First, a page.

Bob Aungst Cabinet Sales outdoor kitchen

American families have taken to outdoor living in a big way and, as a result, more and more people are looking for an outdoor kitchen. Outdoor kitchens aren’t simply a place to barbecue anymore. They’re a place where families and friends can congregate in a relaxed and fun atmosphere.

The increased demand for outdoor kitchens has seen them grow in size, scope and budget.

Designs for outdoor kitchens often extend the look and style of the indoor space. As a designer, don’t you love to see the inside blend with the outside? They are much, much more than the old hibachi and picnic table from years ago.

Outdoor kitchens have become an integral part of the category “outdoor living”, with items made specifically for the outdoors. They can include some or all of the following:

  • Grills, some as large as a small car that can cost thousands of dollars
  • Pizza Ovens
  • Smokers
  • Beer Taps, i.e., a kegerator
  • Sink(s)
  • Refrigeration, including a freezer, wine cooler
  • Cabinetry
  • Dishwasher
  • Furniture
  • Lighting
  • Heating – natural gas patio heaters or portable propane patio heaters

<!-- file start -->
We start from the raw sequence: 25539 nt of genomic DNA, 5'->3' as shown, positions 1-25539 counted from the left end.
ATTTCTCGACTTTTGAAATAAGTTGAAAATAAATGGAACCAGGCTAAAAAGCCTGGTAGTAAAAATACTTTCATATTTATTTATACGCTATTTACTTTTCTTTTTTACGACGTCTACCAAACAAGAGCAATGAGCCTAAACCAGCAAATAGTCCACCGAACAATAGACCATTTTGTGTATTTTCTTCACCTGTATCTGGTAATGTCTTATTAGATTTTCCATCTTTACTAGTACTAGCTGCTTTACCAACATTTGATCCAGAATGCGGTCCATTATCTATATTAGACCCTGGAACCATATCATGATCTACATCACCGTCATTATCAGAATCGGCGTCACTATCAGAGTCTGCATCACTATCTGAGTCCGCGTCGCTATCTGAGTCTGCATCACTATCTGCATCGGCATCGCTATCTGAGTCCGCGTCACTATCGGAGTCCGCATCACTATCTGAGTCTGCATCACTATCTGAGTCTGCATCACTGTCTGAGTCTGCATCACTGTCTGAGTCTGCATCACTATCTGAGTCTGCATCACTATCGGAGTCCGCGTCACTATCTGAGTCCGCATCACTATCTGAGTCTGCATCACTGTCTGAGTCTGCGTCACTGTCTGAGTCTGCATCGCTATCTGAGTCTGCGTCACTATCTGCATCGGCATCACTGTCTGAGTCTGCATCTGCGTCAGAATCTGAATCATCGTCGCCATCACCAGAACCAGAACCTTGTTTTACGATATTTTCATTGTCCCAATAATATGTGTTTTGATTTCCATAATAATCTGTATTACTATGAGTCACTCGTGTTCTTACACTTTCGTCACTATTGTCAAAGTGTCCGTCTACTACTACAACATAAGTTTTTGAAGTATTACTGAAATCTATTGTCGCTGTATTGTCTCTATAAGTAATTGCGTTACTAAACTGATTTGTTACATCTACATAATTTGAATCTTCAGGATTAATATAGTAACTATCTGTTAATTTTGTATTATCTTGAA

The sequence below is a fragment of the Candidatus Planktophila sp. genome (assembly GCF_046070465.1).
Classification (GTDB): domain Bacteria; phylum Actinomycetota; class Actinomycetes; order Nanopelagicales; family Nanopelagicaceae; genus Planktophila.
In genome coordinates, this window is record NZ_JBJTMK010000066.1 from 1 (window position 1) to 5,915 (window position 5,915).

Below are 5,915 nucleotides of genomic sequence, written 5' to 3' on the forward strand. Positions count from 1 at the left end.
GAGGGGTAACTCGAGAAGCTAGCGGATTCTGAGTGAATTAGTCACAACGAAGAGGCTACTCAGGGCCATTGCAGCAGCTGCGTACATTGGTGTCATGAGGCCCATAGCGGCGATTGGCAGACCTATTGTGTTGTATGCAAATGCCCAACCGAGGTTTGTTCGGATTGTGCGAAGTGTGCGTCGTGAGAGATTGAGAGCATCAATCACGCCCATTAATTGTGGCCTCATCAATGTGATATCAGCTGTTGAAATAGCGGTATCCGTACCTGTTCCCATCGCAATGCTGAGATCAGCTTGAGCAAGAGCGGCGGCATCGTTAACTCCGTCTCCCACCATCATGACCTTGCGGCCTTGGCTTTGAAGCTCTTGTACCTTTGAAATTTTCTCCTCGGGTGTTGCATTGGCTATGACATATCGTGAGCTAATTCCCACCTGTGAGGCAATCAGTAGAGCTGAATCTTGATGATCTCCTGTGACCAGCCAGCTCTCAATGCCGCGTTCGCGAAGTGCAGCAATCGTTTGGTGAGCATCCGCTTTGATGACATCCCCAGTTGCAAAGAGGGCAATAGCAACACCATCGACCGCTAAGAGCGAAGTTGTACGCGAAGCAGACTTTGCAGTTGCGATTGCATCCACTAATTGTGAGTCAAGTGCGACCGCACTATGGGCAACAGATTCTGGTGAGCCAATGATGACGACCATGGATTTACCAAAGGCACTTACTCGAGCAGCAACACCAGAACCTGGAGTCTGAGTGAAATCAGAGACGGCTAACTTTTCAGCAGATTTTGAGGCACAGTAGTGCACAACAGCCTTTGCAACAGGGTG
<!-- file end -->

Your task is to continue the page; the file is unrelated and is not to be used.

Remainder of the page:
• Flooring
  • Entertainment Systems – TVs need to deliver a good picture in bright sunlight
  • Decorating Accessories – outdoor rated furniture and fabrics now deliver indoor style and comfort

Why An Outdoor Kitchen?

Extend Living Space.

Possibly the #1 benefit of an outdoor kitchen is that it extends living and entertaining space. Help your clients make the most of this additional space by including shade and shelter in the summer and warmth in cooler months in your outdoor kitchen design. Think fire pit, outdoor heaters and/or radiant heat.

Kalamazoo Outdoor Gourmet, a brand of luxury outdoor appliances and cooking systems, has reported that they are selling more and more into the areas north of the Sunbelt – even as far north as Canada. These areas are newer to outdoor kitchens and people realize they can have the outdoor kitchen they want, regardless of climate. People everywhere are grilling year-round and enjoying their outdoor kitchens.

Tips for Designers

You’ll be happy to know that outdoor living experts report those with indoor kitchen design experience are best suited for planning today’s outdoor kitchens.

To understand the homeowner’s needs, ask them specific questions, such as:

  • Explain how you cook inside?
  • How will you cook outside?